Secretary of State for European and American affairs at the British Foreign Office, Alan Duncan, commented on Putin’s peacekeeping initiative, “The proposals submitted by Russia to the United Nations seem tempting, but they can be aimed not at restoring the supremacy of international law, but at freezing violations.”

Former NATO Deputy Secretary General Alexander Vershbow noted, “We may find very quickly that the whole thing is purely a PR maneuver designed to give Russia the appearance of being a peacemaker but actually is prolonging or alternatively freezing the conflict – either would be an unacceptable outcome.”

Ukraine’s Minister of Foreign Affairs Pavlo Klimkin said, “So far, Russia is willing to retain its protectorate over the area, legalize it by introducing a very limited number of peacekeepers, and move on. If this happens, there will be nothing there by definition.”

The conflict in Moldova’s Transnistrian region has been frozen for more than 26 years while Russia continues to fully control the region. In 1992, Russia legitimized its military presence in Transnistria as a peacekeeping force under the ceasefire agreement between Moldova and Transnistria. The Russian contingent stays in Moldova by now, keeping the region from reintegrating into Moldova. Deploying the UN troops exclusively along the contact line in the Donbas instead of the entire occupied territory may have the similar effect: the conflict will be frozen, the territory will formally remain in Ukraine but Russia will keep full control of it.

4. Does the peacekeeping operation really contradict the Minsk peace agreements as Russia stated?
The Minsk agreements neither deny nor approve the peacekeeping efforts, they don’t mention them.

The Package of Measures for the Implementation of the Minsk Agreements, also known as Minsk-2, does not mention peacekeeping missions. Instead, they do state that full Ukrainian government control has to be restored over the state border, throughout the conflict zone. In addition, all foreign armed groups, weapons, and mercenaries have to be withdrawn from Ukrainian territory under the OSCE monitoring.

The U.S. special envoy to Ukraine, Kurt Volker believes that the introduction of peacekeepers would be a transmission mechanism to run the Minsk peace process, “We already have the Minsk agreement, which Russia has accepted. The issue is not the deal, the issue is if Russia will uphold it. If Russia will uphold it, then we have the peacekeeping force as a transmission mechanism,” he said.

5. If Russia agrees, when the operation may start and how many troops are required?
It may take at least 6-10 months for the UN to deploy the mission. The force should consist of some 20,000 soldiers from non-NATO countries and 4,000 police.

Ukraine’s FM Pavlo Klimkin notices:

“If a political decision is made, then, as a rule, it takes at least six, nine or 10 months, or even more, for the United Nations to deploy the mission, and this is a rather large-scale mission,” Klimkin said, speaking on Ukraine’s ICTV channel. “But this does not mean that this will happen at any one point in time, at a certain moment. This will happen in stages. It is important for it to be happening in a way not to let Russia freeze the process at some stage and exploit it to put pressure on us and the West,” he added.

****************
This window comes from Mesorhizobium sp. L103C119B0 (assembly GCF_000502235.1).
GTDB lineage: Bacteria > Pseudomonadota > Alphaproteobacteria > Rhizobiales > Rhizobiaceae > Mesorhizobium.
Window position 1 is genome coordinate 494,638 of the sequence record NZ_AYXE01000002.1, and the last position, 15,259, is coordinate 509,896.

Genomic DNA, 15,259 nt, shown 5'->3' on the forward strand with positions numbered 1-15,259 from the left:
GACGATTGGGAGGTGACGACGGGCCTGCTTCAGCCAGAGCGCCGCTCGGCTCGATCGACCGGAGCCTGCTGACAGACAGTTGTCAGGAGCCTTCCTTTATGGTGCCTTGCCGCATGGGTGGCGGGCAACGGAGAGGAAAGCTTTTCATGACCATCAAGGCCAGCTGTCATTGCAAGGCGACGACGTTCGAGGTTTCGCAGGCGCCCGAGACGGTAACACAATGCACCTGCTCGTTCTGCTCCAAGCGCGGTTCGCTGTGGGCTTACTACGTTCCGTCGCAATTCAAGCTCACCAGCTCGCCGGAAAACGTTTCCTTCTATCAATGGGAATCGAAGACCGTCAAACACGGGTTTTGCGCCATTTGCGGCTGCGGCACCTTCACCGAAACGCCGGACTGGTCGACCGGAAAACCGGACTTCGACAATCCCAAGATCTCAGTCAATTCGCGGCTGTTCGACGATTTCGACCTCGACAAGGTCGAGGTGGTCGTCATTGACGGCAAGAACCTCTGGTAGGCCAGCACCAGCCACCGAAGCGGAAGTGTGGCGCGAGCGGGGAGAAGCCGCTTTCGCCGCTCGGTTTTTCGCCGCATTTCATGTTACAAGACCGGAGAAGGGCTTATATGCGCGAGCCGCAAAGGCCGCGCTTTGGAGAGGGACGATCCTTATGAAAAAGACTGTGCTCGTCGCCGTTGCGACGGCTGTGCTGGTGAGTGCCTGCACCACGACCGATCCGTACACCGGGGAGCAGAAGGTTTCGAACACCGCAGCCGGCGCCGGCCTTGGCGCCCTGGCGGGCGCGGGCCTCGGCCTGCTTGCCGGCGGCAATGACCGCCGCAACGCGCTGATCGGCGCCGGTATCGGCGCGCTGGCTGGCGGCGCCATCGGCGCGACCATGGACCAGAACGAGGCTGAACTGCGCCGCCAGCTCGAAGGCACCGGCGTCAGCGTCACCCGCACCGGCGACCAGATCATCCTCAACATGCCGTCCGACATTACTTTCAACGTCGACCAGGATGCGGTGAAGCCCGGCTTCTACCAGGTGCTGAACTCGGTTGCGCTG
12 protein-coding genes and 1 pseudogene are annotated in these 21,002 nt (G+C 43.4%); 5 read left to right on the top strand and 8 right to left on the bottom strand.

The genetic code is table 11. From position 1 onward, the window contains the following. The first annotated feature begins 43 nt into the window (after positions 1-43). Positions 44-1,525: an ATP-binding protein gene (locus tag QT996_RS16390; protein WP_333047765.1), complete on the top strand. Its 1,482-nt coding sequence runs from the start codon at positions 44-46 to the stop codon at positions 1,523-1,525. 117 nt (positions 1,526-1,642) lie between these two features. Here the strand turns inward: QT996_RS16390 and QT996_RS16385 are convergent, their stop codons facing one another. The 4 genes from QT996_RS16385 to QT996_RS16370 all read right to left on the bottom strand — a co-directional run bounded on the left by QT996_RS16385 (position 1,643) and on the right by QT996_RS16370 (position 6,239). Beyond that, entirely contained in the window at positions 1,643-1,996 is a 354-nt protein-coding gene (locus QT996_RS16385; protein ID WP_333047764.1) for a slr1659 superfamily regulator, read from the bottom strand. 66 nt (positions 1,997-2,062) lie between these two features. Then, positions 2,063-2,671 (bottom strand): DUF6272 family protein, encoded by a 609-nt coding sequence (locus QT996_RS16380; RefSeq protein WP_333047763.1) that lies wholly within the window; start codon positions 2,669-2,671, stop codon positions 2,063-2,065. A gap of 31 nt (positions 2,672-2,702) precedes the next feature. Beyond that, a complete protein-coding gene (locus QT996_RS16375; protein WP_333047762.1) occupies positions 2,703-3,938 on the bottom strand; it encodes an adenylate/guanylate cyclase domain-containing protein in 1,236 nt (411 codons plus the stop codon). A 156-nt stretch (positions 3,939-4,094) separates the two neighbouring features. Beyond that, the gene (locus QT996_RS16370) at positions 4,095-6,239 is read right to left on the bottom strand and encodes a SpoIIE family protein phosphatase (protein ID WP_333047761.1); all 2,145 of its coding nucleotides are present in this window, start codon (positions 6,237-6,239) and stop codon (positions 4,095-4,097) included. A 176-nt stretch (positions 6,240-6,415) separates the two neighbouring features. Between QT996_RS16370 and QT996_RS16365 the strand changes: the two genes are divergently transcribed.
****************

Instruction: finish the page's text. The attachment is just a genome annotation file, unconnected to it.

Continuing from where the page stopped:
The United Nations should consider a force of some 20,000 soldiers from non-NATO countries and 4,000 police to help resolve the crisis in Ukraine, according to a recent report prepared by Richard Gowan, an expert on the United Nations at Columbia University, for top officials.

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Old 26th February 2018, 14:21
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Will a UN peacekeeping operation finally unfold in the occupied Donbas?

6. Will Russia lose control of the occupied Ukrainian territories if the peacekeeping mission will be deployed?
The peacekeeping mission itself may just stop the hostilities. If Russia later fulfills its part of the Minsk agreements, the Kremlin will mostly lose military control of the Donbas. However, as a result of years-long severe pro-Kremlin anti-Ukrainian propaganda, Russia will have political control even if Ukraine will carry out the elections in the region.

The deployment of the peacekeeping mission will just lay grounds to freeze the whole situation. If Russia will withdraw its troops, equipment, and mercenaries from the region, it will mostly lose its military control of the region which is presently absolute. However, the local authorities of ORDLO (certain areas of Donetsk and Luhansk oblasts) which should be elected under Ukrainian laws will have the right to create “people’s militia units.”

Ukraine’s FM Klimkin assures that the real preparations for local elections will begin not immediately after the deployment of the peacekeeping mission in the entire occupied territory, but after the disarmament will be complete and the real security will be ensured by the international policing force. “And only then, when the situation is completely reset and there is no such thing as occupation authorities there, real preparations for the elections begin,” says Klimkin.